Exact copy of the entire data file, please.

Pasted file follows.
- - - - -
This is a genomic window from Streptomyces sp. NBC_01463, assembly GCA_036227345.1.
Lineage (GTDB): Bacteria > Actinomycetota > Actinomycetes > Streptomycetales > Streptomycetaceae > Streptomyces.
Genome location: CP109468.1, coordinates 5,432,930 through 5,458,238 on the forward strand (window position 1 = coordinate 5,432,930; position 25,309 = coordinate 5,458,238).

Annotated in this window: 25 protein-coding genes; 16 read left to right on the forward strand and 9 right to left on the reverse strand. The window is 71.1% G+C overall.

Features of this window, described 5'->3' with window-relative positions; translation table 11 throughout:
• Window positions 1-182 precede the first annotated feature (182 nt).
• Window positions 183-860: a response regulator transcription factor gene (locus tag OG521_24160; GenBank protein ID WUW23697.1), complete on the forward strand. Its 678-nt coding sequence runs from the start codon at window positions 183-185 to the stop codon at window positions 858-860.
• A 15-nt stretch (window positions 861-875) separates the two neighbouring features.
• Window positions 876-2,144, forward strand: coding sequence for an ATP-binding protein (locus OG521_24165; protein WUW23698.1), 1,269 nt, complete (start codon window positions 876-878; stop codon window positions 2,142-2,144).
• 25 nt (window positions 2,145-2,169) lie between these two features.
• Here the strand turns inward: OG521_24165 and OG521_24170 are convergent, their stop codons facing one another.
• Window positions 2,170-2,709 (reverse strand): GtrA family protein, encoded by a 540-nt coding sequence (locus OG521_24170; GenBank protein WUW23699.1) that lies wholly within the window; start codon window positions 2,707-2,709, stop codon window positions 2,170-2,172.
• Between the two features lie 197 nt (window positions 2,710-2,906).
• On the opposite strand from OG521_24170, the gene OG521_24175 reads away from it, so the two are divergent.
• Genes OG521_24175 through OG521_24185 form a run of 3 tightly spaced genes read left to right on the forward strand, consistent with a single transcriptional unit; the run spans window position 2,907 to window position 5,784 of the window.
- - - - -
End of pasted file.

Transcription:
This is a genomic window from Streptomyces sp. NBC_01463, assembly GCA_036227345.1.
Lineage (GTDB): Bacteria > Actinomycetota > Actinomycetes > Streptomycetales > Streptomycetaceae > Streptomyces.
Genome location: CP109468.1, coordinates 5,432,930 through 5,458,238 on the forward strand (window position 1 = coordinate 5,432,930; position 25,309 = coordinate 5,458,238).

Annotated in this window: 25 protein-coding genes; 16 read left to right on the forward strand and 9 right to left on the reverse strand. The window is 71.1% G+C overall.

Features of this window, described 5'->3' with window-relative positions; translation table 11 throughout:
• Window positions 1-182 precede the first annotated feature (182 nt).
• Window positions 183-860: a response regulator transcription factor gene (locus tag OG521_24160; GenBank protein ID WUW23697.1), complete on the forward strand. Its 678-nt coding sequence runs from the start codon at window positions 183-185 to the stop codon at window positions 858-860.
• A 15-nt stretch (window positions 861-875) separates the two neighbouring features.
• Window positions 876-2,144, forward strand: coding sequence for an ATP-binding protein (locus OG521_24165; protein WUW23698.1), 1,269 nt, complete (start codon window positions 876-878; stop codon window positions 2,142-2,144).
• 25 nt (window positions 2,145-2,169) lie between these two features.
• Here the strand turns inward: OG521_24165 and OG521_24170 are convergent, their stop codons facing one another.
• Window positions 2,170-2,709 (reverse strand): GtrA family protein, encoded by a 540-nt coding sequence (locus OG521_24170; GenBank protein WUW23699.1) that lies wholly within the window; start codon window positions 2,707-2,709, stop codon window positions 2,170-2,172.
• Between the two features lie 197 nt (window positions 2,710-2,906).
• On the opposite strand from OG521_24170, the gene OG521_24175 reads away from it, so the two are divergent.
• Genes OG521_24175 through OG521_24185 form a run of 3 tightly spaced genes read left to right on the forward strand, consistent with a single transcriptional unit; the run spans window position 2,907 to window position 5,784 of the window.